… muttler

I am pretty late on to Flight of the Conchords. I had heard of them and had a couple of friends urging me to check them out. Finally I got the DVDs and watched all 12 episodes in the space of a few days. I loved it. Jermaine and Bret are great, but it is also the bit characters, Murray, Dave, and especially Mel that are fantastic too even though they don’t burst into song. I was trying to think of the last time I had watched something and found I was laughing out loud while watching it by myself. The songs I thought were genius… lyrically hysterical yet also funny as a genre-bending exercise. So when I read that the official album was coming out on Sub Pop I thought sweet.

So I now have it and have been listening to it all day. First of all, the songs have not been messed with. Sure they are “official studio” recordings but they don’t sound very far removed from their TV counterparts which is great. Next, almost all the gold is there. Sure some songs are missing, but the highlights are here… A Kiss Is Not A Contract, The Most Beautiful Girl In The Room, and everyones favourite Business Time. I mean as I type away here I have it on and I still smile. I mean how can you not love a lyric like this from Think About It:

There’s people on the street, gettin’ diseases from monkeys

Yeah that’s what I said, they’re gettin’ diseases from monkeys

Now there’s junkies with monkey disease, who’s touching these monkeys puh-lease

Leave these poor sick monkeys alone, they got problems enough as it is

Genius.

… muttler

A bit of a slow week this week. My niece’s birthday last week but you don’t need to hear about that (although it was great fun… mmm… fairy bread). So here is something cool…

Jon Spencer Blues Explosion on old ABC show Recovery.

Awesome Saturday morning TV. I miss this show. Yeah, it used to suck a lot of the time, but imagine eating your Vita Brits watching this. Oh, I love the Blues Explosion too. Check out the bit where Jon Spencer terrorises the kids in the Pumpkins t-shirts in the crowd. Priceless.

… muttler

As I have mentioned in the past, there is no way I can keep up with all the news in the world of gig posters. So all you get from me is some bits about artists I like. So, some updates:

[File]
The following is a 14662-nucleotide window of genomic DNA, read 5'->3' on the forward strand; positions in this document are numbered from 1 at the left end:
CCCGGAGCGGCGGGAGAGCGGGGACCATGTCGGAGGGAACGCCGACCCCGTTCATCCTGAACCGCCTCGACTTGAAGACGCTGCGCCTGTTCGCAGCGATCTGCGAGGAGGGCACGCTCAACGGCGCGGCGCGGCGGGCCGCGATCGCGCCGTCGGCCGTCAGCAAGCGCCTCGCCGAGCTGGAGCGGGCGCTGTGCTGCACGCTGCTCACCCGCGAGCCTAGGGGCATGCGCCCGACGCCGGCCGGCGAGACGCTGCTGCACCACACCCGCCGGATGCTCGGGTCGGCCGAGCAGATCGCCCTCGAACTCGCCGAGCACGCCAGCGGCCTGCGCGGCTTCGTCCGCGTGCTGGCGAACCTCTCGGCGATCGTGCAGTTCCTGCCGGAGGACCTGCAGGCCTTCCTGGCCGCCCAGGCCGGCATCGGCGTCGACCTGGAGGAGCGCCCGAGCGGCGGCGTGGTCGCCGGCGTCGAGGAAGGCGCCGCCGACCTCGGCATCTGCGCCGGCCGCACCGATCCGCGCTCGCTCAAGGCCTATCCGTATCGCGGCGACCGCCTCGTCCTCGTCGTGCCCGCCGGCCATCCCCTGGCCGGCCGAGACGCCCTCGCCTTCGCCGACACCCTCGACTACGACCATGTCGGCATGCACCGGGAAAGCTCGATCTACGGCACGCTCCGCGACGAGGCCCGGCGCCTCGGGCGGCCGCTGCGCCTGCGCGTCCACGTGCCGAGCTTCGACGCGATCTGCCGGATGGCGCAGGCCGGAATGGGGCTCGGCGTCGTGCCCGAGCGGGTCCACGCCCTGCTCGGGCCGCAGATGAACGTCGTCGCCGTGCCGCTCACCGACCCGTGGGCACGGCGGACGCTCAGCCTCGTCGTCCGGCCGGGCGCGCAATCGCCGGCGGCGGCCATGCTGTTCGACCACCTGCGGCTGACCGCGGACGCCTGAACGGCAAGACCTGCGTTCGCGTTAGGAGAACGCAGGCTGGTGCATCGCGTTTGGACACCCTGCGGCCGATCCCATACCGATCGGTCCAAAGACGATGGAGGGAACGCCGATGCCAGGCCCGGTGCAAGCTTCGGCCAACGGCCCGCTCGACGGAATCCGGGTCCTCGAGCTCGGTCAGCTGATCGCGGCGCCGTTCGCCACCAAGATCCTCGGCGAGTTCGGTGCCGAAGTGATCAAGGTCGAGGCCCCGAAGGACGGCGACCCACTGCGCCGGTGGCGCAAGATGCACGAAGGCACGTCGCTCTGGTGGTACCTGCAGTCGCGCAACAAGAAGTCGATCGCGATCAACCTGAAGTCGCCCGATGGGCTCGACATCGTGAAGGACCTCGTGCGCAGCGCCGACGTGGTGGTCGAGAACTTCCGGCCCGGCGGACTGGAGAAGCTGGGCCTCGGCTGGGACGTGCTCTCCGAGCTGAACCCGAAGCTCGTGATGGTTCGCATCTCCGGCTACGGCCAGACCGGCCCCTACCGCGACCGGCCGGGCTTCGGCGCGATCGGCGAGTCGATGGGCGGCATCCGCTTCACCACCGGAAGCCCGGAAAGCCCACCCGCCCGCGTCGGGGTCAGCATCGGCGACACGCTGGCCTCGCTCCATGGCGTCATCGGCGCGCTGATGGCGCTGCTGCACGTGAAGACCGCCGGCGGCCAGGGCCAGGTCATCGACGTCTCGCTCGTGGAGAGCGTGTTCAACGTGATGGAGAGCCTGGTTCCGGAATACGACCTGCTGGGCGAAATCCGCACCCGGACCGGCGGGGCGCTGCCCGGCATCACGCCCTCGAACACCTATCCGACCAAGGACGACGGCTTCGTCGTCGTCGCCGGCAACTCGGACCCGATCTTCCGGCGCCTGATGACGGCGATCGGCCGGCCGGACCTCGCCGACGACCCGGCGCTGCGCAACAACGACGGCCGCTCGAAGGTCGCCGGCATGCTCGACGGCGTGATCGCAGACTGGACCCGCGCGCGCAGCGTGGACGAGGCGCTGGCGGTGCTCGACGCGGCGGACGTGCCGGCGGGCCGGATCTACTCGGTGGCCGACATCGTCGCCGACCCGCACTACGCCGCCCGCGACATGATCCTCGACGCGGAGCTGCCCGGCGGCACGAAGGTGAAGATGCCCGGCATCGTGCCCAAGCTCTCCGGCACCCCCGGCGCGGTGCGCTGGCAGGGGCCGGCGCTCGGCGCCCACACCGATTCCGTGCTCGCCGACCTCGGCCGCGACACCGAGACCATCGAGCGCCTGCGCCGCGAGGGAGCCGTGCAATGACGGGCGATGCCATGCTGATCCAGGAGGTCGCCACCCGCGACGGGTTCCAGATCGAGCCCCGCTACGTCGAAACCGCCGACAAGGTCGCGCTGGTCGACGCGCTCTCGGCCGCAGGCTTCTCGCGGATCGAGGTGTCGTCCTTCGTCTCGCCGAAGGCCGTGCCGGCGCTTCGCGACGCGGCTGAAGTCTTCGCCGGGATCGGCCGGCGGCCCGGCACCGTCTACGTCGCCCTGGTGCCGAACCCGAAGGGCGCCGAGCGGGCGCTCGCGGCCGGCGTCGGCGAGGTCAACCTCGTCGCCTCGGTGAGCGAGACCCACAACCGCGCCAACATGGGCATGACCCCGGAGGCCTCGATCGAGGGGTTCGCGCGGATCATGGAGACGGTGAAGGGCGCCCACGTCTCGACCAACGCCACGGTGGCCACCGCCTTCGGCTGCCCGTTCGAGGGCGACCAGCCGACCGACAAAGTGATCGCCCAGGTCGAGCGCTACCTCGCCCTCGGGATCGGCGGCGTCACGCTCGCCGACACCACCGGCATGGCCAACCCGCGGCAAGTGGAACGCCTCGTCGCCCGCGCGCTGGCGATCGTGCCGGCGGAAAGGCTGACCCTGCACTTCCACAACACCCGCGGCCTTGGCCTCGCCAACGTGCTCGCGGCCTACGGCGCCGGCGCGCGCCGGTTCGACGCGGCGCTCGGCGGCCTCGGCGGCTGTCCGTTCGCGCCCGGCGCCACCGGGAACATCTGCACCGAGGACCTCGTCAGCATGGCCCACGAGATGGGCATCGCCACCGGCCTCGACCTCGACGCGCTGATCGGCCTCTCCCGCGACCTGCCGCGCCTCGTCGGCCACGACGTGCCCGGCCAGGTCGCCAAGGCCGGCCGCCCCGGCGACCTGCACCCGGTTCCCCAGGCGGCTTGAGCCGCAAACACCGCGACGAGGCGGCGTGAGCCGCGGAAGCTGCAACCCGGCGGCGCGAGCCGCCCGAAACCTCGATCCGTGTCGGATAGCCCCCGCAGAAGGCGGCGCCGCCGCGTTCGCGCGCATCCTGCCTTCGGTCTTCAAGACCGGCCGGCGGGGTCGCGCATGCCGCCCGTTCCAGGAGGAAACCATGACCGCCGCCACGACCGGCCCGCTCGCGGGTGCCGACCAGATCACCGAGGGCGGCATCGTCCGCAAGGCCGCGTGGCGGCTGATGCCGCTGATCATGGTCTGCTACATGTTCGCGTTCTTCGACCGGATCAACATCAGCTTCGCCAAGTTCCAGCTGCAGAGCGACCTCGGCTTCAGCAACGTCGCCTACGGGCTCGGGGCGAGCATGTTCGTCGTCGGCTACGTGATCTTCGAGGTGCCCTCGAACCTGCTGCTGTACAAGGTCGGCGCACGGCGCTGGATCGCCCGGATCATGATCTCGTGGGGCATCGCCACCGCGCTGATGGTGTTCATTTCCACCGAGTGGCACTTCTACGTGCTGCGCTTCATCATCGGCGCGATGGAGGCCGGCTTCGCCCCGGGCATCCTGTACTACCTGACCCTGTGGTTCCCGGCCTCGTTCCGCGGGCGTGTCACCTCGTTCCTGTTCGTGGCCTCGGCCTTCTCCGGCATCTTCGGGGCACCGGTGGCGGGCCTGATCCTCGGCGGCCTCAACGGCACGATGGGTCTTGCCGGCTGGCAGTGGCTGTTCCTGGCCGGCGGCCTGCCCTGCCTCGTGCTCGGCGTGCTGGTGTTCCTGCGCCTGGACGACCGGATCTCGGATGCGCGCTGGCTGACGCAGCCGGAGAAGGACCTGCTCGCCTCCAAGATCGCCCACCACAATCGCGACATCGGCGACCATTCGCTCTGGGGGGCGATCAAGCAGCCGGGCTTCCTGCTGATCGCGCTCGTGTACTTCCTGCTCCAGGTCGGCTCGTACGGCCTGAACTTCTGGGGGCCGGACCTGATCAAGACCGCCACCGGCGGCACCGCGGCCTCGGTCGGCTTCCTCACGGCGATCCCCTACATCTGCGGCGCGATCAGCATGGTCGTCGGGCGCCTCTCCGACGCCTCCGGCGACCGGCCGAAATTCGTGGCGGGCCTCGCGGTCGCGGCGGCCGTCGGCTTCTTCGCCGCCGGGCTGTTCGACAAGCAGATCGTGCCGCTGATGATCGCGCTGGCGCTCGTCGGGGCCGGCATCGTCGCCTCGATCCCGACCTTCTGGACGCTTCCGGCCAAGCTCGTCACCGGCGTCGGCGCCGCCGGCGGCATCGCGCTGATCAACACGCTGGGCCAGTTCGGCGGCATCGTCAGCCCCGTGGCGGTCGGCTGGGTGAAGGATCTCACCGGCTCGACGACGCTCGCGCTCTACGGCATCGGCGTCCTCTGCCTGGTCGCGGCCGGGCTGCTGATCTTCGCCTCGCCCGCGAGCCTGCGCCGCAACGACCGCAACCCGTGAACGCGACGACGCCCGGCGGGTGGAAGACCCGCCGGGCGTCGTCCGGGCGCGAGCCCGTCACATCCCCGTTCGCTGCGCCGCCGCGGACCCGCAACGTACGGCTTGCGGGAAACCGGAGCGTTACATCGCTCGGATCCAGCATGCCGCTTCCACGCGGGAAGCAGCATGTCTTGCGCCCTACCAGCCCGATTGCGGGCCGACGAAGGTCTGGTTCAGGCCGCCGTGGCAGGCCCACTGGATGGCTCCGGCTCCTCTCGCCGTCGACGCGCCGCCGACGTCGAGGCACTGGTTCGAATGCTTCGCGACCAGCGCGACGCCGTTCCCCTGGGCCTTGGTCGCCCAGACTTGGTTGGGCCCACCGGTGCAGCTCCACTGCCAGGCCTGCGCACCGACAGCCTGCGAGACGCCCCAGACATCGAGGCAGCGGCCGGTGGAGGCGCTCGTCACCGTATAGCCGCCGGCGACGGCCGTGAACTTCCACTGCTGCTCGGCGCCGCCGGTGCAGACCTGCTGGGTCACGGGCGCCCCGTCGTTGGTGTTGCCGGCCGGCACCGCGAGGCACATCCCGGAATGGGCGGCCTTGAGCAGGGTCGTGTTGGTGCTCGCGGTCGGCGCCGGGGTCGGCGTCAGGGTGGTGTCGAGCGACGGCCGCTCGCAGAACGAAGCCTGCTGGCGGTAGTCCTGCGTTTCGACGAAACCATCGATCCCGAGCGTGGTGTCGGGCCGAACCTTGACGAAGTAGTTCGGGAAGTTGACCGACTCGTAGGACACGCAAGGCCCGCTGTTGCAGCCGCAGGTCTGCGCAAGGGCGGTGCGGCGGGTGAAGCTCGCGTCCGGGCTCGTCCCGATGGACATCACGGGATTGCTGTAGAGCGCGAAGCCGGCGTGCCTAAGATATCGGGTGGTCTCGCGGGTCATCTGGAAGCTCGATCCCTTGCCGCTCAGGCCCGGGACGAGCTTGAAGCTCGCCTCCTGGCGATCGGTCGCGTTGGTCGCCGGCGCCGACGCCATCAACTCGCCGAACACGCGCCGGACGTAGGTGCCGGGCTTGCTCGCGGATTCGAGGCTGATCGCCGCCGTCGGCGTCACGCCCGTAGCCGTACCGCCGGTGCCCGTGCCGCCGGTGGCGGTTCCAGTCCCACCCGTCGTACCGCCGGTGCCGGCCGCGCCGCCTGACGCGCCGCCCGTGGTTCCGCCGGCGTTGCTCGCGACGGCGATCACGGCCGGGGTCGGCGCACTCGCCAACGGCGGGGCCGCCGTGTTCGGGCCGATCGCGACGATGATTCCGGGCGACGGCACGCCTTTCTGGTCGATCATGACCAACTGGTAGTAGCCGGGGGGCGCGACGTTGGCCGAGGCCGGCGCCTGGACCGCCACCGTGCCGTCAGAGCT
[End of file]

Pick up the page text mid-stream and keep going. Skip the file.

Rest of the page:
Jay Ryan: The Bird Machine have a new website up with all their goodies. Check out Jay’s 2001 movie poster. It looks totally different to anything he has done before, but it is awesome. And huge! I have one coming. Woo hoo! And the stars glow in the dark. It would only be better if it had Kubrick’s DNA in there somewhere. Also the Jeff Tweedy poster looks great too.

Leia Bell: Leia is always putting new prints up at her website. So just have a look and visit often. The Enon and Joggers poster with the giraffe particularly is making my day at the moment. What are you waiting for?

Rob Jones: Rob puts out heaps of stuff, but usually just at shows. Now that the Raconteurs have started playing shows again, expect lots of prints to surface. Main thing in the past week has been a couple White Stripes prints that have surfaced, originally for some cancelled shows last year. You can only get these from the Richard Goodall Gallery in Manchester, and only if you pick up some White Stripes lomography cameras. Why is the British Pound so strong?! Oh, the RGG folks are awesome too. They put up with me going in there every day when I was in Manchester fleetingly in 2006 just to salivate over their stock.